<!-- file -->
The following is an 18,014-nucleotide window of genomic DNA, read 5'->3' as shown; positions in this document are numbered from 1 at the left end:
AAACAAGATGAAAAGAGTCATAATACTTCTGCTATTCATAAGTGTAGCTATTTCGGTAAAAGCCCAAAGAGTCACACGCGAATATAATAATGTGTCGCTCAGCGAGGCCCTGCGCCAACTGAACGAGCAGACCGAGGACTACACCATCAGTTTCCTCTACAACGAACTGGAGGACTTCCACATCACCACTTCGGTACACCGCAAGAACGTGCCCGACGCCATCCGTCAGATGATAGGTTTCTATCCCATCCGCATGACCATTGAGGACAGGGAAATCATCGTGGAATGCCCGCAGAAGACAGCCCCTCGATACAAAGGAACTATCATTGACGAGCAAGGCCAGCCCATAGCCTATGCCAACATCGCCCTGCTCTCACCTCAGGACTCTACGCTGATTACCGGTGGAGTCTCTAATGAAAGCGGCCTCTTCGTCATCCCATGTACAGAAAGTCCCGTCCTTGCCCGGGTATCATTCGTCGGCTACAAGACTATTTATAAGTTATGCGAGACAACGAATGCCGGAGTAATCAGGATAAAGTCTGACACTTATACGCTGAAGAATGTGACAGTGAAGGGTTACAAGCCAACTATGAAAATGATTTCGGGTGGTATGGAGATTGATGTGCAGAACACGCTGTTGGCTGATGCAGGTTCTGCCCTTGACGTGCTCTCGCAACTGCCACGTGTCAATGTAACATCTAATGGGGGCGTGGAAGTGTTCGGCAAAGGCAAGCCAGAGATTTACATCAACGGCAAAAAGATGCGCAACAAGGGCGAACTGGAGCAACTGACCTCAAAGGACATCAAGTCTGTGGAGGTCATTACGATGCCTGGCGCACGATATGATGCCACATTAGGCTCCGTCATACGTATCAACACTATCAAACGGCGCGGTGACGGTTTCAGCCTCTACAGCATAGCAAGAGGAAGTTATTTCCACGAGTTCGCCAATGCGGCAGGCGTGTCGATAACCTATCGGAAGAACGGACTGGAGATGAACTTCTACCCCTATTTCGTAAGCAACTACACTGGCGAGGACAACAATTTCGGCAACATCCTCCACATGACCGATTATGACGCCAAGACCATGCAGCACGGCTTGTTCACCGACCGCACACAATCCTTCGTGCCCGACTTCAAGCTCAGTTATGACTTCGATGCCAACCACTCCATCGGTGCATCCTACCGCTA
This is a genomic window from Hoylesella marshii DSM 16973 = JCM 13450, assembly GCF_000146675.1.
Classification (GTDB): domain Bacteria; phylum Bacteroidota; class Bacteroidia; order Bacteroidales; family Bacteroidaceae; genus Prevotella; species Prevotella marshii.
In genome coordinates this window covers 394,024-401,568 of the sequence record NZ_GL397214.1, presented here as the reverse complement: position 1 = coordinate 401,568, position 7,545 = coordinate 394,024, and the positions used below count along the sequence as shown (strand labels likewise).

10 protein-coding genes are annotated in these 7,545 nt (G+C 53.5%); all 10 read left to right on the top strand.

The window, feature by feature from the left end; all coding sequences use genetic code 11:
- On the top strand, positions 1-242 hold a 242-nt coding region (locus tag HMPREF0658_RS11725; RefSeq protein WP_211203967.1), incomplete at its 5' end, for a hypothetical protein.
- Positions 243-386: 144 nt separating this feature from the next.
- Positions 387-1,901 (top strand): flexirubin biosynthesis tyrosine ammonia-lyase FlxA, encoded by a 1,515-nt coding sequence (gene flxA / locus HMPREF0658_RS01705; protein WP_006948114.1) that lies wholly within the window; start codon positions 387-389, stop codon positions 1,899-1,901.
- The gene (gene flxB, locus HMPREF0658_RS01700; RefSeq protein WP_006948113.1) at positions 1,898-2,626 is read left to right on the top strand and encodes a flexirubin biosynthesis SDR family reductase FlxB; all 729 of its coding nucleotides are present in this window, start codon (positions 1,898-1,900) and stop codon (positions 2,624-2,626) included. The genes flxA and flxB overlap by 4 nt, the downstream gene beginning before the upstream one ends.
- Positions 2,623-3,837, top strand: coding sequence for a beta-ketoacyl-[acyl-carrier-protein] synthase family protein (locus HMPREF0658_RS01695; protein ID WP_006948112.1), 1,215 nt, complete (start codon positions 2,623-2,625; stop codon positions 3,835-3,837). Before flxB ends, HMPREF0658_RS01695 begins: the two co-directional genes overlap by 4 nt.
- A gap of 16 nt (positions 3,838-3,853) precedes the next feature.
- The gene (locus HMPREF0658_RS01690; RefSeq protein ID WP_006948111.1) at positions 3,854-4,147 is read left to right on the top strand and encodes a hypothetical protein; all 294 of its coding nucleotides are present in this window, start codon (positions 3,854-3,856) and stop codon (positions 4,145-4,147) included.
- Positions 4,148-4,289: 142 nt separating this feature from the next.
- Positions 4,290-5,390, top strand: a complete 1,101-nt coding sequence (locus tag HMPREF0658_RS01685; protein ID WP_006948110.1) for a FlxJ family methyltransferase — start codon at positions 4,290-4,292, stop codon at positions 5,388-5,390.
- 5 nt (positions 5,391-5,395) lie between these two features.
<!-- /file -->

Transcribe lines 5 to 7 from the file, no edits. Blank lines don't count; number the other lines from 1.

In genome coordinates this window covers 394,024-401,568 of the sequence record NZ_GL397214.1, presented here as the reverse complement: position 1 = coordinate 401,568, position 7,545 = coordinate 394,024, and the positions used below count along the sequence as shown (strand labels likewise).

10 protein-coding genes are annotated in these 7,545 nt (G+C 53.5%); all 10 read left to right on the top strand.

The window, feature by feature from the left end; all coding sequences use genetic code 11: